We all know that circulation is important, but how often do you stop to think about why? Blood courses through our veins, providing self-healing and protection. It brings nutrients and oxygen and carries away wastes and toxins. Without this function our organs can’t thrive, and waste accumulates to dangerous levels. In Chinese Medicine, stagnation (where blood flow is constricted) leads to disease.
Good blood flow means a well-nourished body with the added benefits of a glowing complexion, a sharper mind and boundless energy. Increasing your blood flow stimulates cell growth.
On the other hand, poor circulation leaves the body feeling malnourished and waste will start to build up.
Stress also diminishes blood flow. Cortisol causes reduced blood flow in many parts of the body.1 Poor blood flow is a common cause of areas of tension in the body. In Tui Na (a Chinese massage therapy) we are taught to notice that here the muscle will feel dry and fibrous, as though rolling over dry spaghetti. When a muscle doesn’t get enough nourishment from blood then lactic acid can build up, causing pain and inflammation. Over time the muscle will become wasted and scarred. If this process continues then the body will begin to draw calcium from the bones to neutralise the acid.2 This causes muscles to become hard, just like bone, and they morph from a flexible part of the body into a rigid structure.
Too much blood doesn’t sound like a problem, but according to Chinese Medicine the body can get stuck where blood accumulates excessively in one area, particularly if that area is damaged. An excess of blood can result in the structures of the body becoming stuck, with adhesions forming. Adhesions are when skin sticks to connective tissue, which then sticks to muscles, and these in turn stick to bones. This all results in restricted movement and impaired functioning of some organs. Adhesions are common post-surgery or injury because scar tissue is simple to create, and handy in knitting our fibres together. When there is a lot of blood stuck in an area you can sometimes see spider veins, varicose veins, skin discolouration and bruising.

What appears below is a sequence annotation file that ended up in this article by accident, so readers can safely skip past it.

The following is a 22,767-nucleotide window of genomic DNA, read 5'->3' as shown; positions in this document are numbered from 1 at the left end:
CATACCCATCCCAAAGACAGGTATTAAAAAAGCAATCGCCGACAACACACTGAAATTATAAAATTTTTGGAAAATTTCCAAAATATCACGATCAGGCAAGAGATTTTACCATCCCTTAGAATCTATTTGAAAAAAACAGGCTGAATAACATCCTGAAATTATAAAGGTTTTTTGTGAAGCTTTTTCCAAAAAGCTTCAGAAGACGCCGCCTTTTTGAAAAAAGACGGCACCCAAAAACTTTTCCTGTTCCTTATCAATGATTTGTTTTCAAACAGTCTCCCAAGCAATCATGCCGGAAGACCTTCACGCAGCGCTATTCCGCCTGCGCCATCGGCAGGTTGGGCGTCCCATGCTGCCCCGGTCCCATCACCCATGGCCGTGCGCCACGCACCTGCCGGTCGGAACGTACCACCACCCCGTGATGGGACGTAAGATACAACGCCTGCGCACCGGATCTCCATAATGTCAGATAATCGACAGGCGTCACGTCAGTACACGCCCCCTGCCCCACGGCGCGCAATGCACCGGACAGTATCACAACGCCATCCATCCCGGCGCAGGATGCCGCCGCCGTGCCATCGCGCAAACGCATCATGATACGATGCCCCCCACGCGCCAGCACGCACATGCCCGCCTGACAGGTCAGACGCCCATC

In Chinese Medicine the blood is credited with supporting consciousness and emotions, so sufficient blood allows us to delay emotions that we are unwilling or unable to cope with at that time. If we continue to suppress emotion this will show as broken blood vessels, discolouration of the skin and even varicose veins. The more visible the blood, the fuller our emotional storage is and the less capacity we have to store it and remain in control.
You can tell if your body is conserving energy by paying attention to your own circulation. If you regularly get cold hands and feet, or pins and needles, your body is conserving energy and blood for the vital organs as sending blood to the extremities becomes a luxury.
No matter whether you have too much or too little blood, the best technique to help blood supply and flow is massage and nourishing your body with good, wholesome food. Our simple, daily rituals assist the function of your cardiovascular system and highly oxygenate the blood. Just a minute a day will get your blood and Qi flowing, boosting your vitality and leaving your serotonin levels soaring.
(1) Cortisol causes reduced blood flow in many parts of the body.
(2) When a muscle doesn’t get enough nourishment from blood then lactic acid can build up, causing pain and inflammation. Over time the muscle will become wasted and scarred. If this process continues then the body will begin to draw calcium from the bones to neutralise the acid.
Disclaimer: Gua Sha is a treatment designed to relieve muscular pain and tension and improve circulation. Results vary according to age, strength of body, skin type and medical conditions. If you are under the age of 16 and over the age of 60 or suffering specific medical conditions we do not recommend using the Body Restorer™. At no point should treatment feel painful. Always start gently, observing the reaction to your skin and proceed with caution. If in any doubt, contact us at firstname.lastname@example.org or seek medical advice. This information is not a substitute for medical advice or treatment for specific medical conditions.